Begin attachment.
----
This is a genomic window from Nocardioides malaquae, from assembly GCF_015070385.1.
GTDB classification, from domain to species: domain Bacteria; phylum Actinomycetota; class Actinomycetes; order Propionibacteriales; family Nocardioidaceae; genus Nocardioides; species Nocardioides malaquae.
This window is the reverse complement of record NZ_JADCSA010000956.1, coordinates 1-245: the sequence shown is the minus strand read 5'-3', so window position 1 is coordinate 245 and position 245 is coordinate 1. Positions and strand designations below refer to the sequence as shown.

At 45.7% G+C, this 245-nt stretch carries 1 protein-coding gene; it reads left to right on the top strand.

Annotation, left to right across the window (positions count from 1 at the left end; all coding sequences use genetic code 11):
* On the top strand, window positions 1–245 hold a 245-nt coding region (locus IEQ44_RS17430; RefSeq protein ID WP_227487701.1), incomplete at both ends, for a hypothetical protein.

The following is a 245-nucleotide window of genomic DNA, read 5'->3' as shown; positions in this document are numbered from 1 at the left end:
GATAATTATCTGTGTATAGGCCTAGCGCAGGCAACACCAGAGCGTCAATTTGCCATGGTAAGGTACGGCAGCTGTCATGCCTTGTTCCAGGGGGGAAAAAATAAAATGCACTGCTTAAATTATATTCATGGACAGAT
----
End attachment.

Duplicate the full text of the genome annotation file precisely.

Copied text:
This is a genomic window from Nocardioides malaquae, from assembly GCF_015070385.1.
GTDB classification, from domain to species: domain Bacteria; phylum Actinomycetota; class Actinomycetes; order Propionibacteriales; family Nocardioidaceae; genus Nocardioides; species Nocardioides malaquae.
This window is the reverse complement of record NZ_JADCSA010000956.1, coordinates 1-245: the sequence shown is the minus strand read 5'-3', so window position 1 is coordinate 245 and position 245 is coordinate 1. Positions and strand designations below refer to the sequence as shown.

At 45.7% G+C, this 245-nt stretch carries 1 protein-coding gene; it reads left to right on the top strand.

Annotation, left to right across the window (positions count from 1 at the left end; all coding sequences use genetic code 11):
* On the top strand, window positions 1–245 hold a 245-nt coding region (locus IEQ44_RS17430; RefSeq protein ID WP_227487701.1), incomplete at both ends, for a hypothetical protein.

The following is a 245-nucleotide window of genomic DNA, read 5'->3' as shown; positions in this document are numbered from 1 at the left end:
GATAATTATCTGTGTATAGGCCTAGCGCAGGCAACACCAGAGCGTCAATTTGCCATGGTAAGGTACGGCAGCTGTCATGCCTTGTTCCAGGGGGGAAAAAATAAAATGCACTGCTTAAATTATATTCATGGACAGAT